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What's wrong with this little program? I cannot get the correct answer. I just use m[1][1] to test but it's always 0!

#include <stdio.h>
#include <stdlib.h>
#include <string.h>
int main()
{
    int **m;
    m = new int*[5];
    for( int i = 0 ; i < 5; i++ )
    {
        m[i] = new int[5];
        memset(m[i],1,sizeof(int)*5);   
    }

    printf("%f",*(*(m+1)+1));
    return 0;

}
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1  
Passing the wrong type to a variadic function is undefined behaviour. –  chris Apr 17 '13 at 0:21
    
fill(a, a+5, 5) –  gongzhitaao Apr 17 '13 at 1:47

1 Answer 1

up vote 4 down vote accepted

This is "not C++". Yes, it's a C++ code, but it isn't using reasonable C++ idioms -- you're mixing C-style memset and pointer chasing with operator new (which is the only C++ feature you hapen to use). I will therefore assume that you have a reason to use code like that. If you don't have that, seriously consider using some STL class like a vector and avoid pointer manipulation.

If you used a reasonable compiler and added reasonable warnings, you would get the error immediately:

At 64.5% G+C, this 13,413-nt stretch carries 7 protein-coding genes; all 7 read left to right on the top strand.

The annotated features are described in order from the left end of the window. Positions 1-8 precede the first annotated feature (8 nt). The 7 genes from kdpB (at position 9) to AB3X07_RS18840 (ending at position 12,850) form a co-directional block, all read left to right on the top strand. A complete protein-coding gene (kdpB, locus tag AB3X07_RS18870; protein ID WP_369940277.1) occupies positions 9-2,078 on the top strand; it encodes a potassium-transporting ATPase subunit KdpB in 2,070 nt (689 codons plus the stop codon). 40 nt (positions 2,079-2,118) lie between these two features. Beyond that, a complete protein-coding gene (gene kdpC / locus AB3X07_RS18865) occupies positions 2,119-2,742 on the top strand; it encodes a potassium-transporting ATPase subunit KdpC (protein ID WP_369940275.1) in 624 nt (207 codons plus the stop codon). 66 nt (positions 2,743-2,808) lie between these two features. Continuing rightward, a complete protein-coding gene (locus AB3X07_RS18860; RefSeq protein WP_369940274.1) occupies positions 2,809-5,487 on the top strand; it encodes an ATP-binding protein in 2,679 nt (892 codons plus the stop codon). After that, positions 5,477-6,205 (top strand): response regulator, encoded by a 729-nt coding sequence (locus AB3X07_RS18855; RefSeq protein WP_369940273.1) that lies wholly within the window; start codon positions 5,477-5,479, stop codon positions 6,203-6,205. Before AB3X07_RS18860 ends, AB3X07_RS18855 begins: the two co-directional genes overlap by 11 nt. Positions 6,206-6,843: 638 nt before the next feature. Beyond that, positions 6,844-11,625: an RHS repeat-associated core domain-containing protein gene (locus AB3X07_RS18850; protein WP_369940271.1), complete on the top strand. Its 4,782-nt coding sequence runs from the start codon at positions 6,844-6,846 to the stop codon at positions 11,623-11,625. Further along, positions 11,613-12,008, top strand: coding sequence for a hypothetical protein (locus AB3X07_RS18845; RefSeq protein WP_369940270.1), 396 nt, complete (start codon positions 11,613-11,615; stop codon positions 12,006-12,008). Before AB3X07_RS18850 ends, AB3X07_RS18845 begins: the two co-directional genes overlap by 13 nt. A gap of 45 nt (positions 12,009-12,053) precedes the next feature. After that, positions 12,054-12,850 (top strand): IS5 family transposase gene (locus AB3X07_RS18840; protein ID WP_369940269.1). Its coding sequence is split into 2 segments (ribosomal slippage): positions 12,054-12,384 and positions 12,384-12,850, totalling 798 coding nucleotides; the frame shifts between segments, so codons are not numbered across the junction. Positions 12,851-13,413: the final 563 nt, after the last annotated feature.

$ g++ -Wall pwn.cpp
pwn.cpp: In function ‘int main()’:
pwn.cpp:14:28: warning: format ‘%f’ expects argument of type ‘double’, but argument 2 has type ‘int’ [-Wformat]

The correct argument to printf for printing ints is %d. How does it look after changing that?

$ ./a.out 
16843009

How come it doesn't print 1? The memset function sets memory, it does not initialize integers. And indeed, 0x01010101 == 16843009. This is not portable and very likely not what you want to do. Just don't do this, seriously.

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Very clear, thank you very much, I will use vector instead. –  Yan Li Apr 17 '13 at 0:47
1  
Declaring variables after calling functions is also C++. for (int i = 0; i < 5; i++) is invalid in C, because you can't declare i there. –  Havenard Apr 17 '13 at 0:54
    
Consider reading about std::fill. –  Etherealone Apr 17 '13 at 0:58
    
@Havenard mixing variable declarations and code (as the int i inside the for loop) is actually valid C99 code. You are right in that this was not allowed in earlier versions of the C standard, thanks for pointing that out. References: gcc says error: ‘for’ loop initial declarations are only allowed in C99 mode and note: use option -std=c99 or -std=gnu99 to compile your code. –  Jan Kundrát Apr 17 '13 at 13:00

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